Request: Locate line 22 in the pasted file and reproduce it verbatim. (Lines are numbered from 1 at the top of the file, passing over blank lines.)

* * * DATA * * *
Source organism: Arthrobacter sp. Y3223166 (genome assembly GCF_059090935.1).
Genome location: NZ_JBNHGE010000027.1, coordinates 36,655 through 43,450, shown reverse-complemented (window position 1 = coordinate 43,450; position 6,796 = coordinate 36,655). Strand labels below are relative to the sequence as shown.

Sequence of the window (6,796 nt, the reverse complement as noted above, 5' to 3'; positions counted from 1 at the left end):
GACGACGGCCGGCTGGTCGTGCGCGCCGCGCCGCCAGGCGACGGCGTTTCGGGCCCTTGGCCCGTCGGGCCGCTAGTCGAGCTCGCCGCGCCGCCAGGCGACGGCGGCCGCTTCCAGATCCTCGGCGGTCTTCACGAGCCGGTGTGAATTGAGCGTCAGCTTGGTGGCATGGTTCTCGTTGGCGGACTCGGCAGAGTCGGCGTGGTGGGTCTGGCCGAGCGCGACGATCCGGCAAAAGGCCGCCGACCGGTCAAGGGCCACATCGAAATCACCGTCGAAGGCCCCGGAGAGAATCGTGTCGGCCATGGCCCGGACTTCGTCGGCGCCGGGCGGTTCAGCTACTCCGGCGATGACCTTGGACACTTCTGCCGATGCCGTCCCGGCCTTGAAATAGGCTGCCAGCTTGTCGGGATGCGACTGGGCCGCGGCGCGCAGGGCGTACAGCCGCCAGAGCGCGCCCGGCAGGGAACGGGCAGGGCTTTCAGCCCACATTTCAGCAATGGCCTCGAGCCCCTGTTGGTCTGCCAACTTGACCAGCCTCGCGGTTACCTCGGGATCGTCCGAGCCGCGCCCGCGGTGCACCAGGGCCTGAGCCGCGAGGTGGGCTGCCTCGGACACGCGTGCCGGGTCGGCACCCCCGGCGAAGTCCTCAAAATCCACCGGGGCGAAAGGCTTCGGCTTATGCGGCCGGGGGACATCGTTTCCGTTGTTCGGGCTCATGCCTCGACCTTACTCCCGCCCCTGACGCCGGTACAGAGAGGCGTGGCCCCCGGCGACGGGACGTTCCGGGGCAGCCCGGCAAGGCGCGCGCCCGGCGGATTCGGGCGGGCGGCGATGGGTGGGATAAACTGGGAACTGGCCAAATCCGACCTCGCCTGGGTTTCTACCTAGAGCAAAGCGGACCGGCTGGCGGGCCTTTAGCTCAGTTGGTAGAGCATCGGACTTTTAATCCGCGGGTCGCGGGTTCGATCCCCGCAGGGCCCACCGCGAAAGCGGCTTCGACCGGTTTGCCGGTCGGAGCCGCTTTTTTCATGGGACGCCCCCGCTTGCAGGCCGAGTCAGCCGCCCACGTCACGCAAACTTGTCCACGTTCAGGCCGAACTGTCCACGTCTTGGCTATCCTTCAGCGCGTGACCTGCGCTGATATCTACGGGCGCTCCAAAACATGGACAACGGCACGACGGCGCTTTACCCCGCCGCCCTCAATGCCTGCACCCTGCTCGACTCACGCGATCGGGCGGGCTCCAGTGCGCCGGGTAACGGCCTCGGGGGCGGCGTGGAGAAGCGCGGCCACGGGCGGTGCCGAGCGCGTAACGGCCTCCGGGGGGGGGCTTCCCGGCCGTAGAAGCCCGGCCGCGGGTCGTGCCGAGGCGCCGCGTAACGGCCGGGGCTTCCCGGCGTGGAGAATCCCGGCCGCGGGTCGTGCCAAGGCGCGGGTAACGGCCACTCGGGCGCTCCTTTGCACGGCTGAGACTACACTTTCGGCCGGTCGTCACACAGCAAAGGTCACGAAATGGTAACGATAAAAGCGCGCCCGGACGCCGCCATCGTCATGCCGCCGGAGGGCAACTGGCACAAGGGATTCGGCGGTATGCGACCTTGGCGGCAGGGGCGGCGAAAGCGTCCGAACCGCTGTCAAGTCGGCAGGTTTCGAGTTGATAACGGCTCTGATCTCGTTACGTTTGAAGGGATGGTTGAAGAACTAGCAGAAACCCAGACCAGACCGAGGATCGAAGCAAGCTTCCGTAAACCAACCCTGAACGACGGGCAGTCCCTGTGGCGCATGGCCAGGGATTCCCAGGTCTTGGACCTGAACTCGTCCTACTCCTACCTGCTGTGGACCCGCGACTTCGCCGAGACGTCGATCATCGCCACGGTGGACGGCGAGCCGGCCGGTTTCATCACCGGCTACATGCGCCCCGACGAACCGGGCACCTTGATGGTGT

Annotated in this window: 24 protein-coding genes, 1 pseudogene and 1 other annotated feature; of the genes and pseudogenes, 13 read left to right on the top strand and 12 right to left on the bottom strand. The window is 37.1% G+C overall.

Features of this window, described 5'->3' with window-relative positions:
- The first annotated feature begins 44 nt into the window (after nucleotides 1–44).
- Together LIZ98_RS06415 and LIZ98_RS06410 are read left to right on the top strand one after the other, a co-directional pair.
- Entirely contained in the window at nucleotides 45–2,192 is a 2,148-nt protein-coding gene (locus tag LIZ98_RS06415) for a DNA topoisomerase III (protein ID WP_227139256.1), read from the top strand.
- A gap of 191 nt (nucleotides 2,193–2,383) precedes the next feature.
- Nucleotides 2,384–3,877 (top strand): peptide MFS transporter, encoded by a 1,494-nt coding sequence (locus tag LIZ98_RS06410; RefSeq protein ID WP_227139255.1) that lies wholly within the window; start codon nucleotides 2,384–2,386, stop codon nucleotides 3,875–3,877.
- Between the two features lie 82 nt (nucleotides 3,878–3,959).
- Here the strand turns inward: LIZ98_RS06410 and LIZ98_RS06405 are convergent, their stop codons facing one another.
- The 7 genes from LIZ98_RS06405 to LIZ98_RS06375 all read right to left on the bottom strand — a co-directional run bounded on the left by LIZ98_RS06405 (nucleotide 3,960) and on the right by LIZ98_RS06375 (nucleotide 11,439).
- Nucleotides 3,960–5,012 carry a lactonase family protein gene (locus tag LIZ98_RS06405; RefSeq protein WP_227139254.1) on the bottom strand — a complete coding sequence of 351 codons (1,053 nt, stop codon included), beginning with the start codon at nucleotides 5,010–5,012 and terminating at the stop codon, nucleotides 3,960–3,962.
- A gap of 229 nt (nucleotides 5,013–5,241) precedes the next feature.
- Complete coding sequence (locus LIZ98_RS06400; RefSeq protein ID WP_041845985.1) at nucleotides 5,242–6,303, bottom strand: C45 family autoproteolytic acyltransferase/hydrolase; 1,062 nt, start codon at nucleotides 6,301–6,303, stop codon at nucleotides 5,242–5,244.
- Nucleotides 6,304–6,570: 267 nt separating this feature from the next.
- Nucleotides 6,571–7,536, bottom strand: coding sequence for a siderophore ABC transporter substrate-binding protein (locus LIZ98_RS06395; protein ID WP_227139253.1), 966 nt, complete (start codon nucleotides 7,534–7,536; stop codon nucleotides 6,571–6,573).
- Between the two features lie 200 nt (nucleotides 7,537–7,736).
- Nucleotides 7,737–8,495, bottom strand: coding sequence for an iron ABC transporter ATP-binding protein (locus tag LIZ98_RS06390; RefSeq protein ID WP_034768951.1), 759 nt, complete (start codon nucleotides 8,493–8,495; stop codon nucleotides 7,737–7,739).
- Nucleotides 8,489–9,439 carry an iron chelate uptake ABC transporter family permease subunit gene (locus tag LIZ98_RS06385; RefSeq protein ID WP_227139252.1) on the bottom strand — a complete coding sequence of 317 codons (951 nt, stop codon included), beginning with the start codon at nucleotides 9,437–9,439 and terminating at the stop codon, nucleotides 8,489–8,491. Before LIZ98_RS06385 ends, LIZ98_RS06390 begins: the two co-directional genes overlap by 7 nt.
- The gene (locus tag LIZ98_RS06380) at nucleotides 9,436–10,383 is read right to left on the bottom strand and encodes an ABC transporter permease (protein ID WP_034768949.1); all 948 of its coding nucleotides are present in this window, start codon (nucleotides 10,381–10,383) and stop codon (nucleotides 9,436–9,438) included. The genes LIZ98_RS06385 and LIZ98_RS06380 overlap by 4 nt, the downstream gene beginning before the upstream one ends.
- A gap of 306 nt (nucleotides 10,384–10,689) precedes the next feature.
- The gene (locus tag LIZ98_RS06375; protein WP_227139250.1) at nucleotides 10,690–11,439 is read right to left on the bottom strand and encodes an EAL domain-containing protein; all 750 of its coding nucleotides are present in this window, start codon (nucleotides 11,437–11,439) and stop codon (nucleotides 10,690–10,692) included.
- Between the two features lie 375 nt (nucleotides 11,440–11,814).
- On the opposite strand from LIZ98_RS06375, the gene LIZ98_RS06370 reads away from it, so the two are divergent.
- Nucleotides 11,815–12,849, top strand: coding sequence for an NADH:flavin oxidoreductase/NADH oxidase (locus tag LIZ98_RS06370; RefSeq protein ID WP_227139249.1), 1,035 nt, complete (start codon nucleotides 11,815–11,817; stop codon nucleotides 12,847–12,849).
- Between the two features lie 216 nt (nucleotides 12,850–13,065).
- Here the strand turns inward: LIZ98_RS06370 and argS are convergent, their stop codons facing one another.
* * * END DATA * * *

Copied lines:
- Nucleotides 8,489–9,439 carry an iron chelate uptake ABC transporter family permease subunit gene (locus tag LIZ98_RS06385; RefSeq protein ID WP_227139252.1) on the bottom strand — a complete coding sequence of 317 codons (951 nt, stop codon included), beginning with the start codon at nucleotides 9,437–9,439 and terminating at the stop codon, nucleotides 8,489–8,491. Before LIZ98_RS06385 ends, LIZ98_RS06390 begins: the two co-directional genes overlap by 7 nt.